Now the Sempronian constitution itself shows very clearly to every one who is able and willing to see, that Gaius Gracchus did not at all, as many good-natured people in ancient and modern times have supposed, wish to place the Roman republic on new democratic bases, but that on the contrary he wished to abolish it and to introduce in its stead a -tyrannis--- that is, in modern language, a monarchy not of the feudal or of the theocratic, but of the Napoleonic absolute, type--in the form of a magistracy continued for life by regular re-election and rendered absolute by an unconditional control over the formally sovereign comitia, an unlimited tribuneship of the people for life. In fact if Gracchus, as his words and still more his works plainly testify, aimed at the overthrow of the government of the senate, what other political organization but the -tyrannis- remained possible, after overthrowing the aristocratic government, in a commonwealth which had outgrown primary assemblies and for which parliamentary government did not exist? Dreamers such as was his predecessor, and knaves such as after-times produced, might call this in question; but Gaius Gracchus was a statesman, and though the formal shape, which that great man had inwardly projected for his great work, has not been handed down to us and may be conceived of very variously, yet he was beyond doubt aware of what he was doing. Little as the intention of usurping monarchical power can be mistaken, as little will those who survey the whole circumstances on this account blame Gracchus. An absolute monarchy is a great misfortune for a nation, but it is a less misfortune than an absolute oligarchy; and history cannot censure one who imposes on a nation the lesser suffering instead of the greater, least of all in the case of a nature so vehemently earnest and so far aloof from all that is vulgar as was that of Gaius Gracchus. Nevertheless it may not conceal the fact that his whole legislation was pervaded in a most pernicious way by conflicting aims; for on the one hand it aimed at the public good, while on the other hand it ministered to the personal objects and in fact the personal vengeance of the ruler. Gracchus earnestly laboured to find a remedy for social evils, and to check the spread of pauperism; yet he at the same time intentionally reared up a street proletariate of the worst kind in the capital by his distributions of corn, which were designed to be, and became, a premium to all the lazy and hungry civic rabble. Gracchus censured in the bitterest terms the venality of the senate, and in particular laid bare with unsparing and just severity the scandalous traffic which Manius Aquillius had driven with the provinces of Asia Minor;(25) yet it was through the efforts of the same man that the sovereign populace of the capital got itself alimented, in return for its cares of government, by the body of its subjects. Gracchus warmly disapproved the disgraceful spoliation of the provinces, and not only instituted proceedings of wholesome severity in particular cases, but also procured the abolition of the thoroughly insufficient senatorial courts, before which even Scipio Aemilianus had vainly staked his whole influence to bring the most decided criminals to punishment. Yet he at the same time, by the introduction of courts composed of merchants, surrendered the provincials with their hands fettered to the party of material interests, and thereby to a despotism still more unscrupulous than that of the aristocracy had been; and he introduced into Asia a taxation, compared with which even the form of taxation current after the Carthaginian model in Sicily might be called mild and humane-- just because on the one hand he needed the party of moneyed men, and on the other hand required new and comprehensive resources to meet his distributions of grain and the other burdens newly imposed on the finances. Gracchus beyond doubt desired a firm administration and a well-regulated dispensing of justice, as numerous thoroughly judicious ordinances testify; yet his new system of administration rested on a continuous series of individual usurpations only formally legalized, and he intentionally drew the judicial system--which every well-ordered state will endeavour as far as possible to place, if not above political parties, at any rate aloof from them--into the midst of the whirlpool of revolution. Certainly the blame of these conflicting tendencies in Gaius Gracchus is chargeable to a very great extent on his position rather than on himself personally. On the very threshold of the -tyrannis- he was confronted by the fatal dilemma, moral and political, that the same man had at one and the same time to maintain his ground, we may say, as a robber-chieftain and to lead the state as its first citizen--a dilemma to which Pericles, Caesar, and Napoleon had also to make dangerous sacrifices. But the conduct of Gaius Gracchus cannot be wholly explained from this necessity; along with it there worked in him the consuming passion, the glowing revenge, which foreseeing its own destruction hurls the firebrand into the house of the foe. He has himself expressed what he thought of his ordinance as to the jurymen and similar measures intended to divide the aristocracy; he called them daggers which he had thrown into the Forum that the burgesses--the men of rank, obviously--might lacerate each other with them. He was a political incendiary. Not only was the hundred years' revolution which dates from him, so far as it was one man's work, the work of Gaius Gracchus, but he was above all the true founder of that terrible urban proletariate flattered and paid by the classes above it, which through its aggregation in the capital--the natural consequence of the largesses of corn--became at once utterly demoralized and aware of its power, and which--with its demands, sometimes stupid, sometimes knavish, and its talk of the sovereignty of the people--lay like an incubus for five hundred years upon the Roman commonwealth and only perished along with it And yet--this greatest of political transgressors was in turn the regenerator of his country.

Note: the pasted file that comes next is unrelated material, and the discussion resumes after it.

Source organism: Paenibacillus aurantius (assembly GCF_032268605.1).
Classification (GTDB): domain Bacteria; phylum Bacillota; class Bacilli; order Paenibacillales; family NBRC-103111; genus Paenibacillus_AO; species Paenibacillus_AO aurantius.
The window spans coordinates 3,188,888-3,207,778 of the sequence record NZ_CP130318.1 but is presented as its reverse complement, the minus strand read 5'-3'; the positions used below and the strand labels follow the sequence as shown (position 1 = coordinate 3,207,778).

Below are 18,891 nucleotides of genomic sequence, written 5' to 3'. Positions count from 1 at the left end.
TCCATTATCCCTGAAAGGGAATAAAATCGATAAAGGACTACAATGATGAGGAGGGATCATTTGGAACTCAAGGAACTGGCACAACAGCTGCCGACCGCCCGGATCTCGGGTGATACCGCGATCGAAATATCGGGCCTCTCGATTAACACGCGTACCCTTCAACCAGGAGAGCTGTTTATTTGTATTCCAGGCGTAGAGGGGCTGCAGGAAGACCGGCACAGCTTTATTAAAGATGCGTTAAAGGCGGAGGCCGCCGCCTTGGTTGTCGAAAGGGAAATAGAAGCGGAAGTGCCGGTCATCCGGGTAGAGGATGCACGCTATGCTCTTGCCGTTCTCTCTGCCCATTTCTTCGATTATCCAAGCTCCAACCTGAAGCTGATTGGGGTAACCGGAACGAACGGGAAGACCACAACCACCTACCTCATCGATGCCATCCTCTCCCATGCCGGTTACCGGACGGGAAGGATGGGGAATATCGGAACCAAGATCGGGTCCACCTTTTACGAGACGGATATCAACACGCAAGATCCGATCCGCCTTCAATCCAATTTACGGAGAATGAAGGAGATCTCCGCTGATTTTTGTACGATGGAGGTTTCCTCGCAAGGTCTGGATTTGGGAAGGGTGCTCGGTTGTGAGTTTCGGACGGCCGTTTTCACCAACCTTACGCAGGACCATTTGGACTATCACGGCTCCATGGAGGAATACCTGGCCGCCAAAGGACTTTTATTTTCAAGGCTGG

The Revolution Page 46